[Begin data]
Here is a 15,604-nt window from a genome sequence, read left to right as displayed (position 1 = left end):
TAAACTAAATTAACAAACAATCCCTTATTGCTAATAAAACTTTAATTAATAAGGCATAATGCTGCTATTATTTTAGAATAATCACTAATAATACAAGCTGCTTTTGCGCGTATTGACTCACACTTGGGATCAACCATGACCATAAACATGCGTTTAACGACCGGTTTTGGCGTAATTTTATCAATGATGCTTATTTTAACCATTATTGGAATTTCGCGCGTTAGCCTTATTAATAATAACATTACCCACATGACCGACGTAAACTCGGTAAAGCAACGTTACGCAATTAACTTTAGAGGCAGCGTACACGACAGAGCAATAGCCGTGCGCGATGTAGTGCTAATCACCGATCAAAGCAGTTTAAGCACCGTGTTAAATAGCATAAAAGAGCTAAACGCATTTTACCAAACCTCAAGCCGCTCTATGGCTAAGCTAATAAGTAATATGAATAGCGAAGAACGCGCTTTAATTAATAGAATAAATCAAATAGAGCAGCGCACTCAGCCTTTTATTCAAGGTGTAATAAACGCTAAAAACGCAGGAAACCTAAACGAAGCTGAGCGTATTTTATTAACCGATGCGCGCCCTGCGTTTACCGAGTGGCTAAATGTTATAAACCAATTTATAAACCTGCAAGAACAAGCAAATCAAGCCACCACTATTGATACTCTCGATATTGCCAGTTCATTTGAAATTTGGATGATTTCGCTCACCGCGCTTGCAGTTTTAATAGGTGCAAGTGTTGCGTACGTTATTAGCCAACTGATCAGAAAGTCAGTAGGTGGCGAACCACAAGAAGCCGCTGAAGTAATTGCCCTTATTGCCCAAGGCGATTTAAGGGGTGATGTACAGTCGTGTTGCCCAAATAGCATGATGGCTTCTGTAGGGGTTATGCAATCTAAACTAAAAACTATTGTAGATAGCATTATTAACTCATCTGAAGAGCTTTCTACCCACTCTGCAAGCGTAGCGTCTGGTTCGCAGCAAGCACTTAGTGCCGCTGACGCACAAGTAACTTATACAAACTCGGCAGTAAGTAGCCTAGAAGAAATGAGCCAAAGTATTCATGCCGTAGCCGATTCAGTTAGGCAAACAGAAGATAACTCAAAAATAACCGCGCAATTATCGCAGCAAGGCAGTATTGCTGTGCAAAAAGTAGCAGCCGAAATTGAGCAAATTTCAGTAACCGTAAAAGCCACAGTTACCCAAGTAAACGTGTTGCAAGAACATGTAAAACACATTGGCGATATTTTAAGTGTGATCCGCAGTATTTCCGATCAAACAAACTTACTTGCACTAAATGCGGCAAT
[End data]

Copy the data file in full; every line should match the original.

Here is a 15,604-nt window from a genome sequence, read left to right as displayed (position 1 = left end):
TAAACTAAATTAACAAACAATCCCTTATTGCTAATAAAACTTTAATTAATAAGGCATAATGCTGCTATTATTTTAGAATAATCACTAATAATACAAGCTGCTTTTGCGCGTATTGACTCACACTTGGGATCAACCATGACCATAAACATGCGTTTAACGACCGGTTTTGGCGTAATTTTATCAATGATGCTTATTTTAACCATTATTGGAATTTCGCGCGTTAGCCTTATTAATAATAACATTACCCACATGACCGACGTAAACTCGGTAAAGCAACGTTACGCAATTAACTTTAGAGGCAGCGTACACGACAGAGCAATAGCCGTGCGCGATGTAGTGCTAATCACCGATCAAAGCAGTTTAAGCACCGTGTTAAATAGCATAAAAGAGCTAAACGCATTTTACCAAACCTCAAGCCGCTCTATGGCTAAGCTAATAAGTAATATGAATAGCGAAGAACGCGCTTTAATTAATAGAATAAATCAAATAGAGCAGCGCACTCAGCCTTTTATTCAAGGTGTAATAAACGCTAAAAACGCAGGAAACCTAAACGAAGCTGAGCGTATTTTATTAACCGATGCGCGCCCTGCGTTTACCGAGTGGCTAAATGTTATAAACCAATTTATAAACCTGCAAGAACAAGCAAATCAAGCCACCACTATTGATACTCTCGATATTGCCAGTTCATTTGAAATTTGGATGATTTCGCTCACCGCGCTTGCAGTTTTAATAGGTGCAAGTGTTGCGTACGTTATTAGCCAACTGATCAGAAAGTCAGTAGGTGGCGAACCACAAGAAGCCGCTGAAGTAATTGCCCTTATTGCCCAAGGCGATTTAAGGGGTGATGTACAGTCGTGTTGCCCAAATAGCATGATGGCTTCTGTAGGGGTTATGCAATCTAAACTAAAAACTATTGTAGATAGCATTATTAACTCATCTGAAGAGCTTTCTACCCACTCTGCAAGCGTAGCGTCTGGTTCGCAGCAAGCACTTAGTGCCGCTGACGCACAAGTAACTTATACAAACTCGGCAGTAAGTAGCCTAGAAGAAATGAGCCAAAGTATTCATGCCGTAGCCGATTCAGTTAGGCAAACAGAAGATAACTCAAAAATAACCGCGCAATTATCGCAGCAAGGCAGTATTGCTGTGCAAAAAGTAGCAGCCGAAATTGAGCAAATTTCAGTAACCGTAAAAGCCACAGTTACCCAAGTAAACGTGTTGCAAGAACATGTAAAACACATTGGCGATATTTTAAGTGTGATCCGCAGTATTTCCGATCAAACAAACTTACTTGCACTAAATGCGGCAAT